Have you ever wondered how your 401k balance stacks up against the rest of the population? If you’re a devout saver, you may be surprised to find out just what the current average retirement savings for most Americans actually are.
I first became somewhat curious about my own pace against those of other people after reading the book Your Money Ratios. The book offers you some suggested milestones for where you should be at with your savings given different age levels.
In case you want to know but are too scared to “look under the bed”, your 401k balance is probably doing a lot better this year than you think. Despite some of the choppy financial news for this month, 2013 has been a pretty favorable year overall for the market on average.
The Average Retirement Savings of 401k Plans:
To give you an idea of how your balance may compare to that of your peers, here are a few interesting figures I found in some recent articles. In my opinion I found them to be somewhat low and a little bit alarming.
Here are the average retirement savings for 401k plans as reported by Fidelity for the third quarter of 2013:
- Average balance = $80,600; up 10% from this time last year
- Workers who have had an account 10 years = $211,800; up 19% from this time last year
- Workers age 55 and over who have worked 10 or more years = $255,000
Interestingly enough in a related article on retirement savings, the following 401k balances were reported for employees at these major companies:
- Gap = $15,000
- Google = $70,000
- Southwest (pilots) = $300,000
(I’m going to go out on a limb here and guess that the age demographic probably has something to do with the slant observed in these findings. I would expect most people working at the Gap and Google to be much younger than pilots who have probably worked with Southwest for some time.)
Keep Your Goals In Perspective:
Even though it can be fun and even helpful to compare your 401k balance to the average retirement savings of the general public, I think it’s important to keep one thing in perspective:
How is MY plan going according to MY individual goals?
That is a very important difference.
So what if you have more than $255K like the average 55 year old. That’s not really going to get you very far when you consider that withdrawing 4 percent each year to live upon will only result in $10,200/year or $850/month BEFORE taxes. Does that sound like it’s going to be a very enjoyable retirement budget?
Let me give you a personal example.
At age 33, I too have already surpassed that $255K statistic by just a few thousand dollars. If I plug that number into my handy Excel worksheet and use some modest assumptions and continuing to keep up with my contributions plus my 401k employer match, I can estimate that in about 15 years (2028) my 401k retirement savings should be somewhere near $1,150,000.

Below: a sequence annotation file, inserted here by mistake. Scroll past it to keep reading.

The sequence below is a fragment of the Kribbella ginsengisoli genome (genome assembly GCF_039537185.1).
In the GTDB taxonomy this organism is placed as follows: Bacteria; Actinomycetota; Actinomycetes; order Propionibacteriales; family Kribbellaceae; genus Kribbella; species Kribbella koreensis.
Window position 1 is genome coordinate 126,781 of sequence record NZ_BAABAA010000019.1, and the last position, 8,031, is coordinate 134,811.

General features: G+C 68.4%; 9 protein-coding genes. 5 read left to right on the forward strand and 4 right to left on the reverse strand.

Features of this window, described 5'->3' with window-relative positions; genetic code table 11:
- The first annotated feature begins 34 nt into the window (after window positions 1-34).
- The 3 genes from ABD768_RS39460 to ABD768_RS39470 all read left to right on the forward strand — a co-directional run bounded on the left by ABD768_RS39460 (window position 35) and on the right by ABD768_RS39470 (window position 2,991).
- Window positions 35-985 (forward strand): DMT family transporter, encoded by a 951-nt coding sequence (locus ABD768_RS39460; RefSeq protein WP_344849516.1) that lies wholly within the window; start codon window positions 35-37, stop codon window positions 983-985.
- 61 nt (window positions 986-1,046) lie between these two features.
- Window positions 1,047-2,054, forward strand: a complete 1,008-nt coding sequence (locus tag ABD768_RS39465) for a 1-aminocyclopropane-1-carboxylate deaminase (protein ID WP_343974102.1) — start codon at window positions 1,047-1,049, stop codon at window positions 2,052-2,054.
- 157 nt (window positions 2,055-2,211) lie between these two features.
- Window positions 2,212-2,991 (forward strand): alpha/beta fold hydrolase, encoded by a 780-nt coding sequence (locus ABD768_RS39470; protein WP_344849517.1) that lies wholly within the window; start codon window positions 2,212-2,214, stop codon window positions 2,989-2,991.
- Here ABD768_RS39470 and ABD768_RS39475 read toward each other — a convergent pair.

You might think that’s a lot of money. And I do agree that sums over one million dollars certainly are. But to simply have a giant retirement savings is not my goal.
My goal is:
- Reach financial freedom as soon as possible.
Therefore the balance of my 401k account simply becomes one component of my overall financial freedom plan.
Because I intend to reach my goal long before age 59-1/2, I’ll need sizeable investments outside my normal retirement savings plans. Even though they may be taxable, the trade-off will be the ability to gain access to them whenever and wherever I want. Plus if you spend just a few minutes understand the basic tax rules, you might actually find some breaks within the system for capital gains and dividends that are pretty favorable as well.
Don’t Fall Under Market Skepticism:
Perhaps the reason that more Americans don’t save above 2% per year for retirement or put more into their 401k savings is because they are still skeptical about the stability and future of our economy.
As one of those people who saw their 401k balance get cut in half during the Recession, I can sympathize with those concerns. That whole experience really taught me some valuable lessons about what the word “risk” really means.
I remember all throughout 2009 every major news media was quick to point out that at its lowest point all the returns from the past 10 years had been wiped out. Their point was that we the investors had made nothing on our average retirement savings over the past decade. Even the book Aftershock painted a pretty gruesome portrait of the upcoming U.S. future.
But history has a way of being cyclical and allowing reversion to the mean to occur. And for that reason I am optimistic about the long term.
A quick check of the S&P 500 10 year history today shows that it is up 62%. Just as the protagonists of financial planning encourage, the average of our financial markets reverts back to a positive long term trend when you give your investments enough time to recover.
The important thing is to plan effectively, diversify your income sources, and build in lots of safety factors. Don’t go for the bare minimums as your target goals. Engineering encourages you to design safety factors into your creations to compensate for such unknowns. Your money design for retirement should follow the same since it will be impossible for you to predict all the uncertainties that could occur.
Your will reach your goals and be able to retire when you want if you allow yourself to and challenge yourself to follow a plan. Don’t join the average retirement savings of your peers. Excel beyond them!
Readers – How do your retirement savings compare to the figures listed above? Do your goals call for some alternative strategies?
Images courtesy of FreeDigitalPhotos.net and MMD